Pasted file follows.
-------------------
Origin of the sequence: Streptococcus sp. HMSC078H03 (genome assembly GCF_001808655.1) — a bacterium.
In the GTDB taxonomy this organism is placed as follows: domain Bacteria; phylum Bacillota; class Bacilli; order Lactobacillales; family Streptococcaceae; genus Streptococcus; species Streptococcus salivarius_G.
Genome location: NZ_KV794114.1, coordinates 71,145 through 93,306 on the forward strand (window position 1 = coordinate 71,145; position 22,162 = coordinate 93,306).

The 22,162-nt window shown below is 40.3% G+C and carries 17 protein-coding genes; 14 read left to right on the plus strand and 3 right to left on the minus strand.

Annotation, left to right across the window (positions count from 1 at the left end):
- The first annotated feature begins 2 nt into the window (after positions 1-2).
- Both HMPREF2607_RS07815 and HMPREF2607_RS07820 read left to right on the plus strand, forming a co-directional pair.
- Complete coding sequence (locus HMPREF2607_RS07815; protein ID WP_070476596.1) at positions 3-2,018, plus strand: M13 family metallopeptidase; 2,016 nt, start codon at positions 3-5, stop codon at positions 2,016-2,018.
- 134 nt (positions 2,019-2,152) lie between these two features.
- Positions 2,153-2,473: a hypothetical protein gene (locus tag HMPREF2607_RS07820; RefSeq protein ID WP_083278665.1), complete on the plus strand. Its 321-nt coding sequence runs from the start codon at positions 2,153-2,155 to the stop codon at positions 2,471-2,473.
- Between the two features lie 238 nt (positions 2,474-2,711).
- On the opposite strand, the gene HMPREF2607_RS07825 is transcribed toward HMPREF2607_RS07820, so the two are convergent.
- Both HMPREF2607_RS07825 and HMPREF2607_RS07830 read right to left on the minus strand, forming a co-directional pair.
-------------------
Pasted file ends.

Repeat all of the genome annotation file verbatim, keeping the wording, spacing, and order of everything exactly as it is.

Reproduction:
Origin of the sequence: Streptococcus sp. HMSC078H03 (genome assembly GCF_001808655.1) — a bacterium.
In the GTDB taxonomy this organism is placed as follows: domain Bacteria; phylum Bacillota; class Bacilli; order Lactobacillales; family Streptococcaceae; genus Streptococcus; species Streptococcus salivarius_G.
Genome location: NZ_KV794114.1, coordinates 71,145 through 93,306 on the forward strand (window position 1 = coordinate 71,145; position 22,162 = coordinate 93,306).

The 22,162-nt window shown below is 40.3% G+C and carries 17 protein-coding genes; 14 read left to right on the plus strand and 3 right to left on the minus strand.

Annotation, left to right across the window (positions count from 1 at the left end):
- The first annotated feature begins 2 nt into the window (after positions 1-2).
- Both HMPREF2607_RS07815 and HMPREF2607_RS07820 read left to right on the plus strand, forming a co-directional pair.
- Complete coding sequence (locus HMPREF2607_RS07815; protein ID WP_070476596.1) at positions 3-2,018, plus strand: M13 family metallopeptidase; 2,016 nt, start codon at positions 3-5, stop codon at positions 2,016-2,018.
- 134 nt (positions 2,019-2,152) lie between these two features.
- Positions 2,153-2,473: a hypothetical protein gene (locus tag HMPREF2607_RS07820; RefSeq protein ID WP_083278665.1), complete on the plus strand. Its 321-nt coding sequence runs from the start codon at positions 2,153-2,155 to the stop codon at positions 2,471-2,473.
- Between the two features lie 238 nt (positions 2,474-2,711).
- On the opposite strand, the gene HMPREF2607_RS07825 is transcribed toward HMPREF2607_RS07820, so the two are convergent.
- Both HMPREF2607_RS07825 and HMPREF2607_RS07830 read right to left on the minus strand, forming a co-directional pair.